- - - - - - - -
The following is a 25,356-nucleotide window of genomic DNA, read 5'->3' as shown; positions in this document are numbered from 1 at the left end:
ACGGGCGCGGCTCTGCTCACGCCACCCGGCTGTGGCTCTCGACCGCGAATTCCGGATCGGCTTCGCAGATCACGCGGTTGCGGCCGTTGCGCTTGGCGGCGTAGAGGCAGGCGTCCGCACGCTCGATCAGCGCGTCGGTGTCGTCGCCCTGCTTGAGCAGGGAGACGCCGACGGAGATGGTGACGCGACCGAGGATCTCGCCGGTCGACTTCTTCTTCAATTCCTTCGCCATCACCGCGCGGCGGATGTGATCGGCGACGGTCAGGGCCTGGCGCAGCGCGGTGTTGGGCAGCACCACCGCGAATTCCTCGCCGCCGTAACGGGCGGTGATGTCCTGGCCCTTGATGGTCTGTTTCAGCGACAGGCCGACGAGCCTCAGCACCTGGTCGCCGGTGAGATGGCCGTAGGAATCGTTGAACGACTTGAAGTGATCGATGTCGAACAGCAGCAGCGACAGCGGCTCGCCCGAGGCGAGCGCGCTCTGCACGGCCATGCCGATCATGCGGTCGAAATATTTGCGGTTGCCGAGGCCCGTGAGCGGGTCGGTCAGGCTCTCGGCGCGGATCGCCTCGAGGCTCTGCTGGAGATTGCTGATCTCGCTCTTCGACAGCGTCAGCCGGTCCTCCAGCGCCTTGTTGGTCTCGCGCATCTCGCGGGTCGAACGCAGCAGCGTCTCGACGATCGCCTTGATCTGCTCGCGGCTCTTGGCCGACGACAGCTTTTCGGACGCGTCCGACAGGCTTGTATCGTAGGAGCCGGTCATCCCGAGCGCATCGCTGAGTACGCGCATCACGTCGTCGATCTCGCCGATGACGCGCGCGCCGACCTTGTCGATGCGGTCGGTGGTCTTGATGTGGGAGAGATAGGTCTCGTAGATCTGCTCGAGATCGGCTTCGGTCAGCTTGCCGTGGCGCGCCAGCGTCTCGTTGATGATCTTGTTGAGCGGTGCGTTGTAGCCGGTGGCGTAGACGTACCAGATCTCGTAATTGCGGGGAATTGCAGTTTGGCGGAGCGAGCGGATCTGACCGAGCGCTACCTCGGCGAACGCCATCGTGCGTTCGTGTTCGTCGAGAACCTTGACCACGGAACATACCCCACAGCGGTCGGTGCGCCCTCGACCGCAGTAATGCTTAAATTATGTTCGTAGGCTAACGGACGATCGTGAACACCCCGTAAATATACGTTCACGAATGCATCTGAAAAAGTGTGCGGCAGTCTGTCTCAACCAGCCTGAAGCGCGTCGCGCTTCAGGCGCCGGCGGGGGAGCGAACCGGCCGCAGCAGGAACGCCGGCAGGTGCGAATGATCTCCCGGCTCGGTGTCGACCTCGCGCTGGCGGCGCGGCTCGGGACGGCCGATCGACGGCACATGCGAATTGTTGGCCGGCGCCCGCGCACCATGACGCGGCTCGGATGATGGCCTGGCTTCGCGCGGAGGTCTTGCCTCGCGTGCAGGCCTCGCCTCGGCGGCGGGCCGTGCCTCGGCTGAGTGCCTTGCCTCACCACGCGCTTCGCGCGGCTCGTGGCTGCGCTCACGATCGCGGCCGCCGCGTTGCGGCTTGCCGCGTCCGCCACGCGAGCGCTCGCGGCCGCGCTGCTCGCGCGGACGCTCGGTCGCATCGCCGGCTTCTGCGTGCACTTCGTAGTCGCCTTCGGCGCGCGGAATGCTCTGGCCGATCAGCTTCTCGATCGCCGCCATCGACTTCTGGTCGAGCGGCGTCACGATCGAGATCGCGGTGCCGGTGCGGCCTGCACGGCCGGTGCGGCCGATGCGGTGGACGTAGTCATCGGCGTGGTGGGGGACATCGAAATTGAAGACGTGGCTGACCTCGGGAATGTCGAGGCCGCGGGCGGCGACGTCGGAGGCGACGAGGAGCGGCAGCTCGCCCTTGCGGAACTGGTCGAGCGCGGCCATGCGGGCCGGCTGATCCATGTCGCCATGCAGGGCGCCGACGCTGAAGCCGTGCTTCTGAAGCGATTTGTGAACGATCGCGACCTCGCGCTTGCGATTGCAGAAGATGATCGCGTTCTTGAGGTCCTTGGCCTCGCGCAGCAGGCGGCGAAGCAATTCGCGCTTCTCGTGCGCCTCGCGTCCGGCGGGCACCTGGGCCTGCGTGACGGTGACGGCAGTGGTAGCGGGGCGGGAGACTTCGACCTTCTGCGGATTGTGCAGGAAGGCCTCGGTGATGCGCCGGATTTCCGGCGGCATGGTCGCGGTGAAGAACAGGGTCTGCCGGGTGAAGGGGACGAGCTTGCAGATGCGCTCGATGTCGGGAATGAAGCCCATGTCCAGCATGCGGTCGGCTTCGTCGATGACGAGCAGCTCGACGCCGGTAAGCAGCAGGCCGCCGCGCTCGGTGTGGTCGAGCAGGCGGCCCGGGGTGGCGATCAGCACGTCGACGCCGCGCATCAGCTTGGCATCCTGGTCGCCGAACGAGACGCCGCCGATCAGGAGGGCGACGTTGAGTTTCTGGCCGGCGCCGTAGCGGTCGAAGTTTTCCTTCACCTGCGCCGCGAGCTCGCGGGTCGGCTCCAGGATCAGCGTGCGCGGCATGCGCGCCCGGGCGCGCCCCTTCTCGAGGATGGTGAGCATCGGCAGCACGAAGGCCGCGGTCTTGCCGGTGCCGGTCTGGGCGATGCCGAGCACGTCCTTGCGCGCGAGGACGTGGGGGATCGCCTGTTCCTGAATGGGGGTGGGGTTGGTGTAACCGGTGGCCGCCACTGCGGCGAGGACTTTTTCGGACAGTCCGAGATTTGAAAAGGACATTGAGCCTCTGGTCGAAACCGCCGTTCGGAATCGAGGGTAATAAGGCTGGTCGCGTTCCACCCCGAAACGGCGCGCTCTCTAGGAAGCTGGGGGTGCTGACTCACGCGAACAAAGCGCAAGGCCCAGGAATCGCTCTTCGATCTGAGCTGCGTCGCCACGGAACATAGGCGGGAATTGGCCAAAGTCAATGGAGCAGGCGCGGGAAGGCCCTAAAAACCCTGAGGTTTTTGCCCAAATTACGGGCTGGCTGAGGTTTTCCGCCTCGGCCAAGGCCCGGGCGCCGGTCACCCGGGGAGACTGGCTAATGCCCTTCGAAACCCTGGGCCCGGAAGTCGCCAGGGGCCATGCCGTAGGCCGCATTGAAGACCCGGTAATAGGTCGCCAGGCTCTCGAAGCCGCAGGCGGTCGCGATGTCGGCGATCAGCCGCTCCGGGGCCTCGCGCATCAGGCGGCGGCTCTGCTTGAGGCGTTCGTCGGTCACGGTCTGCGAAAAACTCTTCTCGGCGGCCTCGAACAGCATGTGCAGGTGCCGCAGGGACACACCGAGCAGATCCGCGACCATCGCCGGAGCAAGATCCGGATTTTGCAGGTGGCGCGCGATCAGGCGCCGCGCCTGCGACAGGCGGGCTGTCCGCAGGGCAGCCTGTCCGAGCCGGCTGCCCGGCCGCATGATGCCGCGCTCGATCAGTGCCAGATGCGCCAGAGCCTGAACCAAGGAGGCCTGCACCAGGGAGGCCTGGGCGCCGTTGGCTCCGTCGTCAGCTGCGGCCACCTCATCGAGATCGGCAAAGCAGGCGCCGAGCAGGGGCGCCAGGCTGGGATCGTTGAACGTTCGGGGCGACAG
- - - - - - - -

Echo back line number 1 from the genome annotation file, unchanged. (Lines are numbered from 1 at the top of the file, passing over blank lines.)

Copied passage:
The following is a 25,356-nucleotide window of genomic DNA, read 5'->3' as shown; positions in this document are numbered from 1 at the left end: